The Alligator Indicator was initially developed by psychologist and technical trader Bill Williams, one of the earliest pioneers of market psychology. The trend-following indicator Alligator, which is based on the assumption that financial markets and individual stocks only trend 15% to 30% of the time, while moving sideways ranges from the other 70% to 85% of the time. Williams believed that individuals and organizations tend to make most of their profits during periods of a strong trend.

The Alligator Indicator finds its most common usage in identifying trending and ranging markets. In terms of its interpretation, an analogy to an alligator is often used, thereby giving it its name. The indicator itself consists of three lines, typically colored Blue, Red, and Green, which are usually named as follows:

  1. The blue line (Alligator's jaw) is the Balance Line for the timeframe that was used to draw the chart (13-period Smoothed Moving Average, moved into the future by 8 bars);

  2. Red Line (Alligator's teeth) is the Balance Line for the timeframe value one level below (8-period Smoothed Moving Average, moved by 5 bars into the future);

  3. Green Line (Alligator's lips) is the Balance Line for the timeframe value one more level lower (5-period Smoothed Moving Average, moved by 3 bars into the future).

The aims of this indicator are as follows:

  • Make the indicator convenient for trading only in the current deal;

  • Develop a reliable way to save money when the market bounded by the price channel moves;

  • Provide a unified way to monitor market movements.

When traders use the Alligator indicator to identify trending and ranging markets, an alligator analogy is commonly employed for illustration purposes. Basically, when all of the mythological alligator’s parts or Balance Lines converge and are plotted close to one another, that means the alligator is sleeping or nearly asleep and his mouth is closed. This signals that a ranging market prevails.

However, the more the creature sleeps, the hungrier it gets, and the first thing it does upon waking is yawning. Then it smells a bull or a bear and starts to hunt its prey as the indicator’s Balance Lines begin to separate and his mouth opens.

An uptrend is indicated if the price trades above the alligator’s mouth, which consists of its jaw, teeth, and lips - the blue, red, and green lines respectively. These lines also need to be aligned with an upward slope so that the green is on top of the red on top of the blue, all of which is below the price.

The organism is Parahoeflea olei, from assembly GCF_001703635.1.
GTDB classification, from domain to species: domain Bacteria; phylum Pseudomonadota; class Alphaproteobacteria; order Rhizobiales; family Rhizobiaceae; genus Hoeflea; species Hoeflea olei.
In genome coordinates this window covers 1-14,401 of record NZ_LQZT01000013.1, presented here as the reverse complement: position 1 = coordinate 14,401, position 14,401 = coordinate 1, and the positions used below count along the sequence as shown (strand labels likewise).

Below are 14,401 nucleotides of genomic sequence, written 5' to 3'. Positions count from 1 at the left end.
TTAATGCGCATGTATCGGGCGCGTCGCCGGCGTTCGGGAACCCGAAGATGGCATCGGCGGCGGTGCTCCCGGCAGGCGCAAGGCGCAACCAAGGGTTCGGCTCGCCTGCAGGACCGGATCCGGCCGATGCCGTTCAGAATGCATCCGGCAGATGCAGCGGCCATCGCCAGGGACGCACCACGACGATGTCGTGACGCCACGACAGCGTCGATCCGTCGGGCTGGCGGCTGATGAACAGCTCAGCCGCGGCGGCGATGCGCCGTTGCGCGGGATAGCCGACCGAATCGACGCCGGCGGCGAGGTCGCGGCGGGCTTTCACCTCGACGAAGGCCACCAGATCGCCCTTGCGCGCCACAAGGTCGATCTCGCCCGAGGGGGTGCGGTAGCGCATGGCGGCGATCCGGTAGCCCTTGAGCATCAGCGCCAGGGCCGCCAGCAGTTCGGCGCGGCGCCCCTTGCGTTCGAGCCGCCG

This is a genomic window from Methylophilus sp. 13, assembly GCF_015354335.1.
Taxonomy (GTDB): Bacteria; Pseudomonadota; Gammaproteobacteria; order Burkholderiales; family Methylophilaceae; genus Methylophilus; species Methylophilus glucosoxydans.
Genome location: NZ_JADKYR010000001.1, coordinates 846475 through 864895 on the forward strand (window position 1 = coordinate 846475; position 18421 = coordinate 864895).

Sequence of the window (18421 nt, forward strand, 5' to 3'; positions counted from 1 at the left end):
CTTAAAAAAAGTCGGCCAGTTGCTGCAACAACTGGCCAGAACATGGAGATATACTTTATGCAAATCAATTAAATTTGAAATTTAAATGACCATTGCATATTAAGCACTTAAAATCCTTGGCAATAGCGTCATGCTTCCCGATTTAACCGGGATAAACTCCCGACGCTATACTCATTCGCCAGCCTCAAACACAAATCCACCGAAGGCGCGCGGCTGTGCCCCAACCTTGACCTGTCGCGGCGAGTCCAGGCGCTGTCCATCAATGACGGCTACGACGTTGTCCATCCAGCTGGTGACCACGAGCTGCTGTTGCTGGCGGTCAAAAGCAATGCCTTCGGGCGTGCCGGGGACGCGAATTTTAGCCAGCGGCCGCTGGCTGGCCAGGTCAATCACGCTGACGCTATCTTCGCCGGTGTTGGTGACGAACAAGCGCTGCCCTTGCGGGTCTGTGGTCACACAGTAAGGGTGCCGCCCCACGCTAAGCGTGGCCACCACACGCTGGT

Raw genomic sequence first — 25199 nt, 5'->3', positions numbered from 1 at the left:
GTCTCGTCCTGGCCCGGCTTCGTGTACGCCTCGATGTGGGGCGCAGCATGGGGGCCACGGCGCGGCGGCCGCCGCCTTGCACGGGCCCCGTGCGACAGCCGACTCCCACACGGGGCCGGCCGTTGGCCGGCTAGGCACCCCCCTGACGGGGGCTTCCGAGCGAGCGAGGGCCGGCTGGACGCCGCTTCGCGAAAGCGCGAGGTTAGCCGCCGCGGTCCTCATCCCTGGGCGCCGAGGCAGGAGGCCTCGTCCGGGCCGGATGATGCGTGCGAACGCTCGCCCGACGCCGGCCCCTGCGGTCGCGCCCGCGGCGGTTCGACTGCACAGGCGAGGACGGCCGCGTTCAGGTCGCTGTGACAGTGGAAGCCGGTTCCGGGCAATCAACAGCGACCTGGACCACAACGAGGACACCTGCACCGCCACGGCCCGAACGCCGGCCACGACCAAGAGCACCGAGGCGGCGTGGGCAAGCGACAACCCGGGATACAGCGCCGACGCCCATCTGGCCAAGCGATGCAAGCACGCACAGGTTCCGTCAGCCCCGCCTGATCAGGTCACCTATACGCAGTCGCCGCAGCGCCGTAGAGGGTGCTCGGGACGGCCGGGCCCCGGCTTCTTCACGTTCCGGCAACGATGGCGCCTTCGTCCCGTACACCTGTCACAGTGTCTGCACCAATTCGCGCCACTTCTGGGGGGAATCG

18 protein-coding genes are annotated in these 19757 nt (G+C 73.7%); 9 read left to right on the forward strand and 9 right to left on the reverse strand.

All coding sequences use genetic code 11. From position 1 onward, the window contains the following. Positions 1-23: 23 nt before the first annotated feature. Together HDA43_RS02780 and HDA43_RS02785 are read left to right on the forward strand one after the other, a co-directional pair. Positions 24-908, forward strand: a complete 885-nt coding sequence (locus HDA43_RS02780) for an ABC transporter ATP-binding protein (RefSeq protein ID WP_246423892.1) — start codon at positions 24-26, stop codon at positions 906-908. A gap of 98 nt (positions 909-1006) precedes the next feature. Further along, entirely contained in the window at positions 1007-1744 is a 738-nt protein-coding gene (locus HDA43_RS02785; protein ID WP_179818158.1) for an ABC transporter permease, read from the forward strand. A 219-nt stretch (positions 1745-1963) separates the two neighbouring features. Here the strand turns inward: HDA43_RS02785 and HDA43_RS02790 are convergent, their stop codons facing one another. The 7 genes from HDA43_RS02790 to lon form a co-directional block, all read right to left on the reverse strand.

Conversely, a downtrend is indicated when the price trades below the alligator’s mouth. In this case, the lines should also be aligned, but with a downward direction, with the blue line above the red, which is above the green, and all come in over the price.

Once the alligator has killed and eaten sufficiently, it begins to lose interest and fall asleep again, prompting the blue, red, and green Balance Lines to converge and cross over as its mouth closes. This indicates the time to take profits has arrived and the trend is over.


Median price (n) = [High (n) + Low(n)] / 2

Alligator’s jaw (Blue line) = SMMA (Median price (n), 13, 8)

Alligator’s teeth (Red line) = SMMA (Median price (n), 8, 5)

Alligator’s lips (Green line) = SMMA (Median price (n), 5, 3)


  • n = the number of time periods;

  • High (n) = the high price traded during the n time period;

  • Low (n) = the low price traded during the n time period;

  • SMMA (A, B, C) — Smoothed Moving Average. A parameter is for data to be smoothed, B is the smoothing period, C is a shift to the future. For example, SMMA (MEDIAN PRICE, 5, 3) means that the smoothed moving average will be calculated on the median price, smoothing period being equal to 5 bars and shift being 3.

This indicator looks as follows on the chart:

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